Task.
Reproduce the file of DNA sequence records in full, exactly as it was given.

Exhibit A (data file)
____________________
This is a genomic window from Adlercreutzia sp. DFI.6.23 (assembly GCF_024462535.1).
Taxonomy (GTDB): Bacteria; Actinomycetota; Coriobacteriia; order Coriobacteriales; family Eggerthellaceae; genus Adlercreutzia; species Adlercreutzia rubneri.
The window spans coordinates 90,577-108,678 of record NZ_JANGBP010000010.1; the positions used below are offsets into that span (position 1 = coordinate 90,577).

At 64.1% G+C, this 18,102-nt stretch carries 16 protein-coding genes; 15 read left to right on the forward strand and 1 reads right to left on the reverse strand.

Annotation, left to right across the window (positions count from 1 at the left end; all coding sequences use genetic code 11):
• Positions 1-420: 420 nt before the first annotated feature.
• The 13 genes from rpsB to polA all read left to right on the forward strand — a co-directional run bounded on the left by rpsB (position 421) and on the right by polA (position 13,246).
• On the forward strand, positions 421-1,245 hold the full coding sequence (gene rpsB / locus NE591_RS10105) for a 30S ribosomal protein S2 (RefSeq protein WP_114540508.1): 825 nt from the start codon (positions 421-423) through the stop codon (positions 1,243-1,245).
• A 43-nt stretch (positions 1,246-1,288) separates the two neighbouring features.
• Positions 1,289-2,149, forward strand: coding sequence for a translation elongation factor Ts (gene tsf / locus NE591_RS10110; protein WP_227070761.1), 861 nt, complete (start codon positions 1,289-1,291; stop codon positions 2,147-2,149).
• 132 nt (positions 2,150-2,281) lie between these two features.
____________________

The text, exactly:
This is a genomic window from Adlercreutzia sp. DFI.6.23 (assembly GCF_024462535.1).
Taxonomy (GTDB): Bacteria; Actinomycetota; Coriobacteriia; order Coriobacteriales; family Eggerthellaceae; genus Adlercreutzia; species Adlercreutzia rubneri.
The window spans coordinates 90,577-108,678 of record NZ_JANGBP010000010.1; the positions used below are offsets into that span (position 1 = coordinate 90,577).

At 64.1% G+C, this 18,102-nt stretch carries 16 protein-coding genes; 15 read left to right on the forward strand and 1 reads right to left on the reverse strand.

Annotation, left to right across the window (positions count from 1 at the left end; all coding sequences use genetic code 11):
• Positions 1-420: 420 nt before the first annotated feature.
• The 13 genes from rpsB to polA all read left to right on the forward strand — a co-directional run bounded on the left by rpsB (position 421) and on the right by polA (position 13,246).
• On the forward strand, positions 421-1,245 hold the full coding sequence (gene rpsB / locus NE591_RS10105) for a 30S ribosomal protein S2 (RefSeq protein WP_114540508.1): 825 nt from the start codon (positions 421-423) through the stop codon (positions 1,243-1,245).
• A 43-nt stretch (positions 1,246-1,288) separates the two neighbouring features.
• Positions 1,289-2,149, forward strand: coding sequence for a translation elongation factor Ts (gene tsf / locus NE591_RS10110; protein WP_227070761.1), 861 nt, complete (start codon positions 1,289-1,291; stop codon positions 2,147-2,149).
• 132 nt (positions 2,150-2,281) lie between these two features.